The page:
Health Alert - Norovirus


Researchers at the University of New South Wales say a new strain of gastroenteritis virus could affect thousands of Australians this winter. Researchers first identified the strain of the gastro virus (a Norovirus) known as Sydney 2012, last March. The virus is expected to be the dominant strain of gastro this winter. Projections show as many as 400,000 Australians could be affected.

What it is

The virus, which is highly contagious, causes vomiting and diarrhoea.  As there is no specific cure, you have to let it run its course, but it should not last more than a couple of days.  The period from when you are infected to when you start to show symptoms (known as the incubation period) usually lasts 12-48 hours. During this time, you may be infectious to other people. Having norovirus can be an unpleasant experience, but it's not generally dangerous and most people make a full recovery within a couple of days, without having to see a doctor.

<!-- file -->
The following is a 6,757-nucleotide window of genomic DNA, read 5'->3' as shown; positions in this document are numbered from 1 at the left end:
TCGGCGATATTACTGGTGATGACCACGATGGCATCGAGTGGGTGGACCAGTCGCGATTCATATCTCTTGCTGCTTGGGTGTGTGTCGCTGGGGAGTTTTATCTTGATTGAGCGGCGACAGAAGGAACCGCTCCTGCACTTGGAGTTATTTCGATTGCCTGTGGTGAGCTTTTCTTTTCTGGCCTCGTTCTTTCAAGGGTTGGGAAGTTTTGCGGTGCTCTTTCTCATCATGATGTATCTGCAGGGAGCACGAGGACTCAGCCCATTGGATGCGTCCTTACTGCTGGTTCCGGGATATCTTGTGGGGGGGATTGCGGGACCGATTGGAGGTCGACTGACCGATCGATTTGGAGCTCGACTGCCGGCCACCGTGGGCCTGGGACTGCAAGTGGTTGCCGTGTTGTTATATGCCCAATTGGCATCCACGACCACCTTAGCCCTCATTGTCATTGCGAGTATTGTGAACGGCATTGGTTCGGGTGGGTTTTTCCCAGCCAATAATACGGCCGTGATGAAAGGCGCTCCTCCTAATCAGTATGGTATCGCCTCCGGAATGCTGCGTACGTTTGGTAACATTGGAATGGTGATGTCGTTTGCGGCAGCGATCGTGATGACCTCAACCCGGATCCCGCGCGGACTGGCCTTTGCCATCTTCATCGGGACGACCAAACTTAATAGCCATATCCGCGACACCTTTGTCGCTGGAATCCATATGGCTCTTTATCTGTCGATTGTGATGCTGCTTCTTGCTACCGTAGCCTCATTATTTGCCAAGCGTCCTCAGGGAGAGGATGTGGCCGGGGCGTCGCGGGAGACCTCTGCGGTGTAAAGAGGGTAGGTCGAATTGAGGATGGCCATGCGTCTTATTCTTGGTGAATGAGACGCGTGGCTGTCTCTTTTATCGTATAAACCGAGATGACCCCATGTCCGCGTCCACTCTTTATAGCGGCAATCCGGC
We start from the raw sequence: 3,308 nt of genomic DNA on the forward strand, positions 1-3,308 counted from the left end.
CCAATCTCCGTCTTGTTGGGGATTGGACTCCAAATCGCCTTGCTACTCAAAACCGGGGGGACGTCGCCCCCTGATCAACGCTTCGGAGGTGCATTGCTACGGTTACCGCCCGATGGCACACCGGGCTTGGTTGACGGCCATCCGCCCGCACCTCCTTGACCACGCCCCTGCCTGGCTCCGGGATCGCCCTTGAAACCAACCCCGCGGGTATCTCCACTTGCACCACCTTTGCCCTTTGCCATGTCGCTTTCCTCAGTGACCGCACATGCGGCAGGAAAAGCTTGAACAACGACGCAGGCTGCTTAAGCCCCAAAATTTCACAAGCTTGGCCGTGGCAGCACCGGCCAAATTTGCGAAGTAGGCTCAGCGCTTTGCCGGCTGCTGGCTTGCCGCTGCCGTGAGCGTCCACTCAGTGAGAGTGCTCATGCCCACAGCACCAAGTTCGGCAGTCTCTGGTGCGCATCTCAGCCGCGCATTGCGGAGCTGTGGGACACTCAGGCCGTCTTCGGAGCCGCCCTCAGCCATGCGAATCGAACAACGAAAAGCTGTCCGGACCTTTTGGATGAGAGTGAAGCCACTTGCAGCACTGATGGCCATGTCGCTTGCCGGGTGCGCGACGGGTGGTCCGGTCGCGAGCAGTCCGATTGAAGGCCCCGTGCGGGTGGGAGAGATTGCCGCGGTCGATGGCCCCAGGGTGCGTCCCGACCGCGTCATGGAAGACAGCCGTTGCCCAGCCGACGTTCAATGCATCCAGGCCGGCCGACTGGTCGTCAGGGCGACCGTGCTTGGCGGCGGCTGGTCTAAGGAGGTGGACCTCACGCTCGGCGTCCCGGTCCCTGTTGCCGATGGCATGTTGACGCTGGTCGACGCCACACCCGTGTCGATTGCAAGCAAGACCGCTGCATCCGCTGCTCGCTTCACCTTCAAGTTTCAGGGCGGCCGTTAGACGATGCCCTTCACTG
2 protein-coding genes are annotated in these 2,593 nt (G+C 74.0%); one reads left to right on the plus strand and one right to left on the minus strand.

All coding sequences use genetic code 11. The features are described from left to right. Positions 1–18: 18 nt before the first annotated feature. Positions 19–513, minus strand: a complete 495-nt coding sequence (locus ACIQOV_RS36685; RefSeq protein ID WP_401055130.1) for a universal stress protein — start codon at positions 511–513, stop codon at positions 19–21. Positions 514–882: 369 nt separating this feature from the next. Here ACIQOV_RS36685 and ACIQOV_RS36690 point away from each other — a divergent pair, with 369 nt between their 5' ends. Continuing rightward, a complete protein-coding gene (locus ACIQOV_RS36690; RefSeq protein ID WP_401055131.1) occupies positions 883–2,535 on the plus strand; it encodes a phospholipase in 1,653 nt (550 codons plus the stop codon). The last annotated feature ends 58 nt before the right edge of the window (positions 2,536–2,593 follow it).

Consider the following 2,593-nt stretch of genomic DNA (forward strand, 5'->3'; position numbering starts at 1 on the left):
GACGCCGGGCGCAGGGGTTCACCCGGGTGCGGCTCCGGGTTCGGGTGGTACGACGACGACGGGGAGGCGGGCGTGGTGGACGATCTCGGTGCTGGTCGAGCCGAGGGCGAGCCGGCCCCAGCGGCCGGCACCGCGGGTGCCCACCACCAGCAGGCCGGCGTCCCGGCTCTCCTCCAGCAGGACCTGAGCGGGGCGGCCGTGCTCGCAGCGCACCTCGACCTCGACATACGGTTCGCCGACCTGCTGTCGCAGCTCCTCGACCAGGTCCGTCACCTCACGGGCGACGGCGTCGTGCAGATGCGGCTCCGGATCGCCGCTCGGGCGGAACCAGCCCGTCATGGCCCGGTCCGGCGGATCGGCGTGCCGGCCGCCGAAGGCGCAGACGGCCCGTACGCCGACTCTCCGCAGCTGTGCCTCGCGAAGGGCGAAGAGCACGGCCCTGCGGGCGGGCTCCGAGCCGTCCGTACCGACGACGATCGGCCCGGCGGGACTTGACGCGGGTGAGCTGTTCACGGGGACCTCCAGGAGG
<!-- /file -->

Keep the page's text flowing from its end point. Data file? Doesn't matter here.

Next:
What should you do?

If you have norovirus (or think you have), the following steps should help ease your symptoms:

  • Stay at home because norovirus is contagious and you may infect other people.
  • Follow the simple infection control advice described below for yourself and your family
  • Drink plenty of water to avoid dehydration.
  • If you feel like eating, eat foods that are easy to digest. 
  • Contact your GP to seek advice if your symptoms last longer than a few days or if you already have a serious illness, or medical condition.

To receive a copy of the full health alert, please contact the RAHC clinical team.

This alert was supplied courtesy of Aspen Medical.

Friday, 22 February 2013